Study: Low-Rise Density Is Better for the Climate

New research analyzing carbon emissions throughout the life cycle of buildings shows that high-rises create more carbon emissions than dense, low-rise developments.

1 minute read

November 9, 2021, 12:00 PM PST

By Diana Ionescu @aworkoffiction


An image of the Raleigh skyline, with older residential buildings in the foreground and taller commercial buildings in the background.

Sean Pavone / Shutterstock

Researchers Ruth Saint and Francesco Pomponi shares news of their new study asserting that dense, low-rise buildings are better for the environment than high-rises. Despite their ability to drastically increase density in urban areas, high-rise buildings, according to the study, create more carbon emissions down the line. This is largely due to what Saint calls "embodied" carbon emissions, "all the hidden, behind-the-scenes carbon produced during the extraction, production, transport and manufacture of raw materials used to construct a building, plus any produced during maintenance, refurbishment, demolition or replacement." This overlooked aspect of a development's overall carbon footprint, experts argue, must be emphasized in order to reduce emissions in cities.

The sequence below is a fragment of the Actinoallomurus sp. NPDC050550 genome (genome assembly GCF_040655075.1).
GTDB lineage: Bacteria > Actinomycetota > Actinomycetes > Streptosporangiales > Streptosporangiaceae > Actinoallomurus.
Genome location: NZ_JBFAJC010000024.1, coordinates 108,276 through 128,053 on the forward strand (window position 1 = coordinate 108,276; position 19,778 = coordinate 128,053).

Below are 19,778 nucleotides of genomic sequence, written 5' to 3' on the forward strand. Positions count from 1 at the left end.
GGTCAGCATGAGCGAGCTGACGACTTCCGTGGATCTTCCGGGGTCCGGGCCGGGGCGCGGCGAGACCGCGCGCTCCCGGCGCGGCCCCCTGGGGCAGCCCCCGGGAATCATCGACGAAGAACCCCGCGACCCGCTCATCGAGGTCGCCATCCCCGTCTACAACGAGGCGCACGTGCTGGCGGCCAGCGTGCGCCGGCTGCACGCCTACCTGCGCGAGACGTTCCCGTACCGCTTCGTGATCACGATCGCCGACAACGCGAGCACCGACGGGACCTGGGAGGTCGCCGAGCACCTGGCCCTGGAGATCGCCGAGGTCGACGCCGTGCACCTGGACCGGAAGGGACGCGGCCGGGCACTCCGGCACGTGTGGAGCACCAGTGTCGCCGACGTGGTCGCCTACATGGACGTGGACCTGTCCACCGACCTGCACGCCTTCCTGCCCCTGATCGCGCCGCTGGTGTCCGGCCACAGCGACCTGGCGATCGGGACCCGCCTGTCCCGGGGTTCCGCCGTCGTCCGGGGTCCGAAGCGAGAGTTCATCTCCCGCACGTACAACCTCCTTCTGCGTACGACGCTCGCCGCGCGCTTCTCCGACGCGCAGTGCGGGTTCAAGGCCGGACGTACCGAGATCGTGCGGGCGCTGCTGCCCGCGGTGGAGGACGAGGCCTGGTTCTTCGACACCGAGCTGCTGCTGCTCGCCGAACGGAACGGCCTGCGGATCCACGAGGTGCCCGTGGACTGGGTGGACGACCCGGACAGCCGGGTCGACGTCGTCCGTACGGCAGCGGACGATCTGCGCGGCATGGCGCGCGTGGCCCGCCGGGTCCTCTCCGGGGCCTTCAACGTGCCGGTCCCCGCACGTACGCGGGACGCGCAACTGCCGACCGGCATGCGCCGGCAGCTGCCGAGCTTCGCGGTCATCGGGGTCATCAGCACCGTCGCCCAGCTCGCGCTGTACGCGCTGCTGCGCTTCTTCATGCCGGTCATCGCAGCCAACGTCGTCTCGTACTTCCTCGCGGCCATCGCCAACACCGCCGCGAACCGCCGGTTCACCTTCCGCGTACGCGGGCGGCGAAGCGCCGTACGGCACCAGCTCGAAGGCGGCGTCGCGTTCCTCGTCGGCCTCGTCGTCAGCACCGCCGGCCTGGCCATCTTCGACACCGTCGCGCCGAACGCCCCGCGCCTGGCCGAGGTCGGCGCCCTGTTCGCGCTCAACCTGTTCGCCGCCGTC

Our findings show that high-density low-rise cities, such as Paris, are more environmentally friendly than high-density high-rise cities, such as New York. Looking at the fixed population scenarios, when moving from a high-density low-rise to a high-density high-rise urban environment, the average increase in whole life-cycle carbon emissions is 142%.

With countries targeting aggressive emissions reduction goals, Saint argues that urban planners and developers must use this knowledge to advance more sustainable building practices that reduce the carbon footprint of cities while continuing to accommodate growing urban populations. 

Wednesday, October 27, 2021 in The Conversation

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